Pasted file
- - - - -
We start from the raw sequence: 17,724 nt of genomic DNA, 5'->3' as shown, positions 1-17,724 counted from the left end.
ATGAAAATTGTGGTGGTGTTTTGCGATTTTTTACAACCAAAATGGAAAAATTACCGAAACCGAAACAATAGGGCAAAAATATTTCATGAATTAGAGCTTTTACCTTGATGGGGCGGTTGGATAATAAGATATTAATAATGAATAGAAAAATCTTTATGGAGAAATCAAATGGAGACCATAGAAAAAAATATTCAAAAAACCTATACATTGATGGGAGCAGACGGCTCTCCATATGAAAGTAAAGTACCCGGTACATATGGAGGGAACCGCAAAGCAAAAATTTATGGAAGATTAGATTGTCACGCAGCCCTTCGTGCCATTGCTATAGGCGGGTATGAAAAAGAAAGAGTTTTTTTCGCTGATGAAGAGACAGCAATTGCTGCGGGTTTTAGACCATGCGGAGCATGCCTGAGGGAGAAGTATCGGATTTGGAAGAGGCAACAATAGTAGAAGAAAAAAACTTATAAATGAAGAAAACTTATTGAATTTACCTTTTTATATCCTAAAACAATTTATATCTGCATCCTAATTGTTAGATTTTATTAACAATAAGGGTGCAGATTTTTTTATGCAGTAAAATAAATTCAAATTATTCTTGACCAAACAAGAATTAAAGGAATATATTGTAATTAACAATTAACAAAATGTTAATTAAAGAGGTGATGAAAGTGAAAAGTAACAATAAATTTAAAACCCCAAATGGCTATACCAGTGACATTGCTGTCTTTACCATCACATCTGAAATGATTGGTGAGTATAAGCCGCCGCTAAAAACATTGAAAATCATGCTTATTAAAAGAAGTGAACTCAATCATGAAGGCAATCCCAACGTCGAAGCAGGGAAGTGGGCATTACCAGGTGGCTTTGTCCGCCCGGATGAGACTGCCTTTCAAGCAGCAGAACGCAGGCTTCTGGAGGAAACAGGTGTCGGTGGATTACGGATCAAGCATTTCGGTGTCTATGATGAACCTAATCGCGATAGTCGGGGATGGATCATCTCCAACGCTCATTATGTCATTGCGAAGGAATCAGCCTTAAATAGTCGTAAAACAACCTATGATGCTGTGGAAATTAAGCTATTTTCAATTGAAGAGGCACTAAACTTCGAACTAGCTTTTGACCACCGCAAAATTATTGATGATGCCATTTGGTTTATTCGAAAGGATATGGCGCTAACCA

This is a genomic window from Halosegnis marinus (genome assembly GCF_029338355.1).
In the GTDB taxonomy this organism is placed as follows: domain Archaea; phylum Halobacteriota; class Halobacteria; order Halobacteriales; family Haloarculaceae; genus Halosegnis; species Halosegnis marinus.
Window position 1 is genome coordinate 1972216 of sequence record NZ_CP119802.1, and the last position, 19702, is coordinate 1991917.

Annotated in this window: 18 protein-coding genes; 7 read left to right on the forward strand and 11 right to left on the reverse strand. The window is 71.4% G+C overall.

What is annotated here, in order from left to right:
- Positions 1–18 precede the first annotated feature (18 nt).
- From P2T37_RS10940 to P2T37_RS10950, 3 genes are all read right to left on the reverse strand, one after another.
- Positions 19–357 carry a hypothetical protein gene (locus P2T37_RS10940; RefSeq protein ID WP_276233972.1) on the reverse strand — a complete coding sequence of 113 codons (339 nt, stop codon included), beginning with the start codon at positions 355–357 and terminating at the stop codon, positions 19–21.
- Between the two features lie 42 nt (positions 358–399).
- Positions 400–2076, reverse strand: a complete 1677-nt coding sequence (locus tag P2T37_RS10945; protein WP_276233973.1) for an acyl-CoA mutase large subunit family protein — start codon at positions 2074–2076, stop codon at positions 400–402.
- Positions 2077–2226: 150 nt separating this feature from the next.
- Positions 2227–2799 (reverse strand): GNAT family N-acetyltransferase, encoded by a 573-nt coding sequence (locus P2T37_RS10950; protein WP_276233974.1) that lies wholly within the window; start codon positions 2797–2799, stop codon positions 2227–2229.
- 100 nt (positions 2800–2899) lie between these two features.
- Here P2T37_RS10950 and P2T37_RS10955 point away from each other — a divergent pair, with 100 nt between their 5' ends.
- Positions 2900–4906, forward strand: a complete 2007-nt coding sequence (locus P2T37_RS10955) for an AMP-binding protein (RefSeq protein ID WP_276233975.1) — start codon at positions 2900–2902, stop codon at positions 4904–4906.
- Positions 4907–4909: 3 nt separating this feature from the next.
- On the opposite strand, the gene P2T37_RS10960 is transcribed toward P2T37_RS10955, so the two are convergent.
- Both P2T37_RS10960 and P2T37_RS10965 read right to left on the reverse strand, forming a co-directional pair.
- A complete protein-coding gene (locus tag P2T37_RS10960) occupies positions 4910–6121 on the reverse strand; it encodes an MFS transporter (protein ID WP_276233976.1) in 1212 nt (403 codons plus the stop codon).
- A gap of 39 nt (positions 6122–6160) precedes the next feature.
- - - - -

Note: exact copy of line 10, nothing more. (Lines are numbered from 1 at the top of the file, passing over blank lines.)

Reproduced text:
- Positions 19–357 carry a hypothetical protein gene (locus P2T37_RS10940; RefSeq protein ID WP_276233972.1) on the reverse strand — a complete coding sequence of 113 codons (339 nt, stop codon included), beginning with the start codon at positions 355–357 and terminating at the stop codon, positions 19–21.